Rep. Louie Gohmert (R-Texas), perhaps best known for warning against a terrorist plot to have babies on U.S. soil, took aim at the "simpletons" of The Huffington Post on Tuesday during a House Judiciary subcommittee hearing on email privacy.
"Just so that the simpletons that sometimes write for Huffington Post understand, I don't want the government having all that information," said Gohmert.
"With a point of personal privilege, my son writes for The Huffington Post," replied Rep. Jim Sensenbrenner (R-Wis.) to laughs. Frank Sensenbrenner, a fellow at Johns Hopkins School of Advanced International Studies, has blogged for the site on Italian politics and the Vatican.
Gohmert tried to recover. "Well then, maybe he is not one of the simpletons I was referring to," he said.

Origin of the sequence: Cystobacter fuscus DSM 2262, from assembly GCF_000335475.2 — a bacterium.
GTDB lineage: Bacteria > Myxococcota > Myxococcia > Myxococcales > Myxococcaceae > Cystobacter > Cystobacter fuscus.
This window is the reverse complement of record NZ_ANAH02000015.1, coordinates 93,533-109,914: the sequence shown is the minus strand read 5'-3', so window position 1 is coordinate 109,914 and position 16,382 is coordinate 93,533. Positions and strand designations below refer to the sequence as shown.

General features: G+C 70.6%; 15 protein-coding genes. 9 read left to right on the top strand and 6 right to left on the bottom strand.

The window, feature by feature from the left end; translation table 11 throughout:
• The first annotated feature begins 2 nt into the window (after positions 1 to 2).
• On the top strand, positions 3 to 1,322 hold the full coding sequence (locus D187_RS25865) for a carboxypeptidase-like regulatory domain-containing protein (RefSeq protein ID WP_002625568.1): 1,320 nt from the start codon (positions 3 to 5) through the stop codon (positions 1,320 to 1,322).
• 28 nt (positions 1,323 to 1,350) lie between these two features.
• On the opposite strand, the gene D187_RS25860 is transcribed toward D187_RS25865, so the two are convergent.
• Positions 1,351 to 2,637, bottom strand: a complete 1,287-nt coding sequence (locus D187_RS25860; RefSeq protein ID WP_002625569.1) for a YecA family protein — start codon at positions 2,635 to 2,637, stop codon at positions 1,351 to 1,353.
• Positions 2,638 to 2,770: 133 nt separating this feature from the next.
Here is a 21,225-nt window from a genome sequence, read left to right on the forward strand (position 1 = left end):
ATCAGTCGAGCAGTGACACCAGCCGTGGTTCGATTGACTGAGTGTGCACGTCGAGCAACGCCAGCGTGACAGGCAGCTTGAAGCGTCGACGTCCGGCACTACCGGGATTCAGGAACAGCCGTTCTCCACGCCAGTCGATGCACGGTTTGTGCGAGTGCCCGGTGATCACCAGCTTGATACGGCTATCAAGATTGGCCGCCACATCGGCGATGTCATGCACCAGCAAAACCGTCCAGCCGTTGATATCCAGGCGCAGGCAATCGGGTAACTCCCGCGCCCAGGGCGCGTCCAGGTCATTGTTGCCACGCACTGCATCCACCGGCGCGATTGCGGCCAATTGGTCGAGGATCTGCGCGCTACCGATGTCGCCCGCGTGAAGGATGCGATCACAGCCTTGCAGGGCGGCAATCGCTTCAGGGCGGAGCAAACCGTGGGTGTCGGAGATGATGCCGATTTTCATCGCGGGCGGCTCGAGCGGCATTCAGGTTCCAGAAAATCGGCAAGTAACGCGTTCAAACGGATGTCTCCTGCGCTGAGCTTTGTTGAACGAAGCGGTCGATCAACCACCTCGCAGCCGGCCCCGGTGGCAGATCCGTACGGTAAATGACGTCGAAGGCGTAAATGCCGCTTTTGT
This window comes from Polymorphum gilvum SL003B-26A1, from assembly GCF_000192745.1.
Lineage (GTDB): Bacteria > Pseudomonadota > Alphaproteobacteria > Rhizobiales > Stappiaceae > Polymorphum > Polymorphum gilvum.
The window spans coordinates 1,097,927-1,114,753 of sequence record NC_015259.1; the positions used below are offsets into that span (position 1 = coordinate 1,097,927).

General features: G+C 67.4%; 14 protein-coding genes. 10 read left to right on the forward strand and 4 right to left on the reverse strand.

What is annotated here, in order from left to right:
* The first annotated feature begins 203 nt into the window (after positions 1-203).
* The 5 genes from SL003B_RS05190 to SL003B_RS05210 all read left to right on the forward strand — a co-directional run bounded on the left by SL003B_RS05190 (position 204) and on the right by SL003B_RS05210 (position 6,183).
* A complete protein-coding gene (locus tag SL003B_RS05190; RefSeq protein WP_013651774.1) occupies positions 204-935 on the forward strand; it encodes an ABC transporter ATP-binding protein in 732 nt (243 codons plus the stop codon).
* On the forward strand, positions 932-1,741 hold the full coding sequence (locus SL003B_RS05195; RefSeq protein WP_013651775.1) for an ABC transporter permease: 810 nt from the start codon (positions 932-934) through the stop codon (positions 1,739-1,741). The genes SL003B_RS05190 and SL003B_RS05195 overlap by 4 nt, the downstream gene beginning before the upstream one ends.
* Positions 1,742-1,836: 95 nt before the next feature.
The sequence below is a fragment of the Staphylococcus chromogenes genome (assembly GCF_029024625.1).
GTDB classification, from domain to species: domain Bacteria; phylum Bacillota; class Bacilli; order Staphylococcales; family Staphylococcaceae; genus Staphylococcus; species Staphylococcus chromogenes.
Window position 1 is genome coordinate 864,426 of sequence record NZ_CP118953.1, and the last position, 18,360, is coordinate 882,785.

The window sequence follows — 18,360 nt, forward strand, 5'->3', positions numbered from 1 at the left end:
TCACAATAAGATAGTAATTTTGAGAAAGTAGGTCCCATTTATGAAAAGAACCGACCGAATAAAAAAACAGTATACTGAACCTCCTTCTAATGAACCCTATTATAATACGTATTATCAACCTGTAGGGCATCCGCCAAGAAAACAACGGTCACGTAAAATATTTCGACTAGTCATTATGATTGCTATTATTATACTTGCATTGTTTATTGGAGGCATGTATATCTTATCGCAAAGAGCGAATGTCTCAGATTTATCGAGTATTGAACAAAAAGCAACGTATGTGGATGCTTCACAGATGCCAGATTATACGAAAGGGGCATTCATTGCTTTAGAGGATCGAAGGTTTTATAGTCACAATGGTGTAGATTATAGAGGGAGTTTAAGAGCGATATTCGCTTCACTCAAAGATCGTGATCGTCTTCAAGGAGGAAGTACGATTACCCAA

"He does have a Ph.D.," continued Sensenbrenner.
Back on the hearing's topic, Gohmert expressed concern that the government could seek to learn the contents of all emails with words, as he said, such as "Benghazi."
The hearing concerned the Electronic Communications Privacy Act, which sets a lower barrier for looking at email messages on a server that are older than 180 days: The law deems them "abandoned" and allows them to be accessed based on a subpoena instead of a search warrant. In her prepared testimony, Elana Tyrangiel, acting assistant attorney general in charge of the Justice Department's Office of Legal Policy, said there was "no principled basis" for the distinction between older and newer email.